Labor committee chairman disputes accuracy of claims made by Ann Arbor police officers union
Ann Arbor City Council Member Stephen Rapundalo used Monday night's council meeting as a platform to publicly respond to recent comments by the city's police officers union, including allegations that high levels of radon and asbestos in the old police department inside city hall have triggered a higher-than-normal need for health care for city officers.
The union has identified that as a reason for not wanting to make changes to its current health care structure, a concession the city is seeking in labor negotiations.
Ryan J. Stanton | AnnArbor.com
"There is no evidence to support the union’s contention that they have a higher need for health care because of the building in which they were housed," said Rapundalo, D-2nd Ward and chairman of the council's labor committee.
"More importantly, if there was a demonstrable link, the conditions would be considered as compensable under the Worker’s Compensation Act, and any employee who could substantiate a claim would receive their full medical coverage pursuant to that act, and not under the city’s health care plan."
Rapundalo also disputed claims that the city has reduced or sought to reduce the union's health care benefit levels, saying that's simply not true. He pointed out that other labor groups in the city have made the switch to the new health care plan and have not seen a drop in benefit levels — they're just sharing more of the cost now.
"For the groups who have already agreed to the new health care plan, the benefits coverage remains the same and, in fact, is even enhanced in some instances such as preventative care, where the per-person wellness coverage has been increased from $750 to $1,000," he said. "The city has not sought a reduction in benefits, but rather is requesting that employees share in the ever-increasing cost and risk of health care, both now and in retirement."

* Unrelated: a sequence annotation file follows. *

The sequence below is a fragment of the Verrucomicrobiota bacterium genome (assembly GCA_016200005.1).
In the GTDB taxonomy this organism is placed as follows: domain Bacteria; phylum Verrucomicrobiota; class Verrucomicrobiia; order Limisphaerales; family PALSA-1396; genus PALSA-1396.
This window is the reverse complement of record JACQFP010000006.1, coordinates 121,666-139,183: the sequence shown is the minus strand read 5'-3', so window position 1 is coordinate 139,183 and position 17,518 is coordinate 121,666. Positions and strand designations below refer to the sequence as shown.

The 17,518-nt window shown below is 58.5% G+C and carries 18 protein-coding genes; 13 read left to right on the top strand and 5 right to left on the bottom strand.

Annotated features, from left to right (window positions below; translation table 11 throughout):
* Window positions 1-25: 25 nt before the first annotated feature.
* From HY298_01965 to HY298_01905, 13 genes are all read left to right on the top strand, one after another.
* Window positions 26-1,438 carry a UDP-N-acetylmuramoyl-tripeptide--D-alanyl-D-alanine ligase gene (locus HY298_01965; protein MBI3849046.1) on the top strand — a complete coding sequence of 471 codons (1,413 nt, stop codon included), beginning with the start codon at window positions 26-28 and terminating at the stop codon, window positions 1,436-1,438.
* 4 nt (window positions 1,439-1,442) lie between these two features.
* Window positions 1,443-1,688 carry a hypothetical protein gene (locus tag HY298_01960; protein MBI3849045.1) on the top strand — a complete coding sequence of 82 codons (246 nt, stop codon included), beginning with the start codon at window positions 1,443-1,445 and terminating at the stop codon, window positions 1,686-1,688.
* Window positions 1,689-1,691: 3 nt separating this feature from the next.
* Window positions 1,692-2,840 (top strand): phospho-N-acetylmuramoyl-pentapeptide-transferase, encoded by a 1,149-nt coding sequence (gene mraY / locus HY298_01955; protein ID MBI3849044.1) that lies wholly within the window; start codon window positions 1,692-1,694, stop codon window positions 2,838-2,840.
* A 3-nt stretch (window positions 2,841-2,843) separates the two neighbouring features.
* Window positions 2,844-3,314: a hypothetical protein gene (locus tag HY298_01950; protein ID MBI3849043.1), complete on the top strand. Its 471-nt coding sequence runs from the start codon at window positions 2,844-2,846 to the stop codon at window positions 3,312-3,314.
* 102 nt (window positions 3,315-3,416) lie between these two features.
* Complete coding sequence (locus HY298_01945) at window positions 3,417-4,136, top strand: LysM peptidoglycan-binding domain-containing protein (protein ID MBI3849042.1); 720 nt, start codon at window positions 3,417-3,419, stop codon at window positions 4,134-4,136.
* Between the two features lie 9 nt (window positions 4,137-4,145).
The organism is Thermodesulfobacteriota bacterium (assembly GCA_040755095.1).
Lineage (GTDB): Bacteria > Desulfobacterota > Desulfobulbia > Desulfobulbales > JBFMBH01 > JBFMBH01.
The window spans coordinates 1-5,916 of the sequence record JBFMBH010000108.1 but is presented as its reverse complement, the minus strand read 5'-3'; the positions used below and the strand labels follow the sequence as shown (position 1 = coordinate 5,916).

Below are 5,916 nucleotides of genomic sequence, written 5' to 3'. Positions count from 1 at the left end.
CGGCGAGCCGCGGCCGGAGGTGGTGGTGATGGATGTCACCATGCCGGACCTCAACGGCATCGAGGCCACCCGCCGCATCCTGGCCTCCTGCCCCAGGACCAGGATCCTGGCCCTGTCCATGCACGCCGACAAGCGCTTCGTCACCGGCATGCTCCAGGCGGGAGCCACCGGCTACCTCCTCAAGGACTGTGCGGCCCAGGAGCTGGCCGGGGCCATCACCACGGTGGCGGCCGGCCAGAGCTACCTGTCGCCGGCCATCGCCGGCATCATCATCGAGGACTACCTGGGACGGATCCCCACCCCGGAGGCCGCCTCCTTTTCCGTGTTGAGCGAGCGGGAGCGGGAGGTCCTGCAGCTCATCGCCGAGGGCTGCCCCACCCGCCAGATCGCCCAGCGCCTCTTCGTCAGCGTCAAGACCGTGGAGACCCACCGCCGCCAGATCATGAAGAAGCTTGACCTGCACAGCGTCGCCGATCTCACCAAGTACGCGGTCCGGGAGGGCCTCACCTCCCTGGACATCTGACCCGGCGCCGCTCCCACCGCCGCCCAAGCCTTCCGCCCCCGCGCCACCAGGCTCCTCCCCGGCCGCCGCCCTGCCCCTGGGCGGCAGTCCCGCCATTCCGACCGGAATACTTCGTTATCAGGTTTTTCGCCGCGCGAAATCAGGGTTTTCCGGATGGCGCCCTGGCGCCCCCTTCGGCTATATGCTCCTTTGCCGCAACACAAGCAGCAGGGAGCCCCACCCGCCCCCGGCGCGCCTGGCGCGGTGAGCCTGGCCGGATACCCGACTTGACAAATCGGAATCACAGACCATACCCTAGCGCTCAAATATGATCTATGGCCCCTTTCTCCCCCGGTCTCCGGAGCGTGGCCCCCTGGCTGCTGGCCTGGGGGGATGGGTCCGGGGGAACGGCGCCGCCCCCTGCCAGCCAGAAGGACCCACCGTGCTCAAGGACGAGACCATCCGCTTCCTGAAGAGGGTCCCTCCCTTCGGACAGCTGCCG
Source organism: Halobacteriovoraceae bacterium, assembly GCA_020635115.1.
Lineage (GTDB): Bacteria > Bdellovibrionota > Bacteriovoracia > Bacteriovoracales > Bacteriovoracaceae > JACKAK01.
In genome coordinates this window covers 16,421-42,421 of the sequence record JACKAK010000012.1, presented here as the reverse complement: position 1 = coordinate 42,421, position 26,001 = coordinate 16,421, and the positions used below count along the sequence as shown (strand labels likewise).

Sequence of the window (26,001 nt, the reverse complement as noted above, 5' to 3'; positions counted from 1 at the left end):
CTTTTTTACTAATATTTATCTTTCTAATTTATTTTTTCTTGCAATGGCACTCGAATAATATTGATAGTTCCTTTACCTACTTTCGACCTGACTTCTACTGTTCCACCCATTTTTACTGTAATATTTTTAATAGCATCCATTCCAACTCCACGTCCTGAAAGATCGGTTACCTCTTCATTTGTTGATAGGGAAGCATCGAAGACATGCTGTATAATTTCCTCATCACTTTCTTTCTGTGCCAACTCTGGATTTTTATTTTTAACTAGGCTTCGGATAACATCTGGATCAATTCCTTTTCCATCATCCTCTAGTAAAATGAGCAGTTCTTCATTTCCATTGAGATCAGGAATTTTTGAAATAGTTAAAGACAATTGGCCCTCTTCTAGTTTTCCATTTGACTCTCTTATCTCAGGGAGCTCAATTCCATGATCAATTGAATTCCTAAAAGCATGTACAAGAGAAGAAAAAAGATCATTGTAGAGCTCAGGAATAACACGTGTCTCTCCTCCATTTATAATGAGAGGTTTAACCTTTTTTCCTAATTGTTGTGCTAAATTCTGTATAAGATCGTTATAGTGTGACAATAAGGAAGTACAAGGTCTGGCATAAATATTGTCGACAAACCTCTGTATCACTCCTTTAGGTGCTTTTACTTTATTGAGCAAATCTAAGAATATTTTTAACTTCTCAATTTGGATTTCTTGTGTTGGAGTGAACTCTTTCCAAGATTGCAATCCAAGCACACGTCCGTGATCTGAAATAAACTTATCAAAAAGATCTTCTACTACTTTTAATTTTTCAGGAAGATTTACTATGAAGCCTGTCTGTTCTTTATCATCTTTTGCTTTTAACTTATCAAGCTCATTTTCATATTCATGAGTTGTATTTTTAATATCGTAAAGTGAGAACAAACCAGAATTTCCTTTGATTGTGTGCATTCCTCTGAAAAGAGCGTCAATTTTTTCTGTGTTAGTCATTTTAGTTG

A representative of the police officers union could not be reached for comment Monday night.
Rapundalo took issue with other statements by union officials in which they said police officers are sensitive to the city's budget woes and that's why they aren't asking for a pay raise.
"If the union thinks that forgoing a wage increase during this budget crisis is a fair sacrifice, then they really haven't been paying attention," Rapundalo said, noting other labor groups have not only agreed to new health care plans, but also have given up longevity bonuses, uniform allowances and 457 plan contribution matches, and have increased pension contributions.
Under the current agreement with the police officers union, Rapundalo argued in his comments, officers still are receiving step increases based on years of service, as well as all the previously negotiated benefits, which equates to a 3.5 percent increase in costs next year — at the same time as the costs for other groups are going down, he said.
Rapundalo has publicly spoken out at City Council meetings about the city's struggles in labor negotiations multiple times this year now. He said the fact that the city is asking for concessions right now doesn't mean the city is calling into question or criticizing previous contracts.
"The fact of the matter is that we recognize that both sides negotiated in good faith for those agreements based on their needs at that time," Rapundalo said, though he noted economic circumstances facing the city have changed in the last two or three years.
"What the city is asking for in terms of concessions in future contracts now is really a reflection of today's economic reality," he said.
Ryan J. Stanton covers government and politics for AnnArbor.com. Reach him at firstname.lastname@example.org or 734-623-2529. You also can follow him on Twitter or subscribe to AnnArbor.com's e-mail newsletters.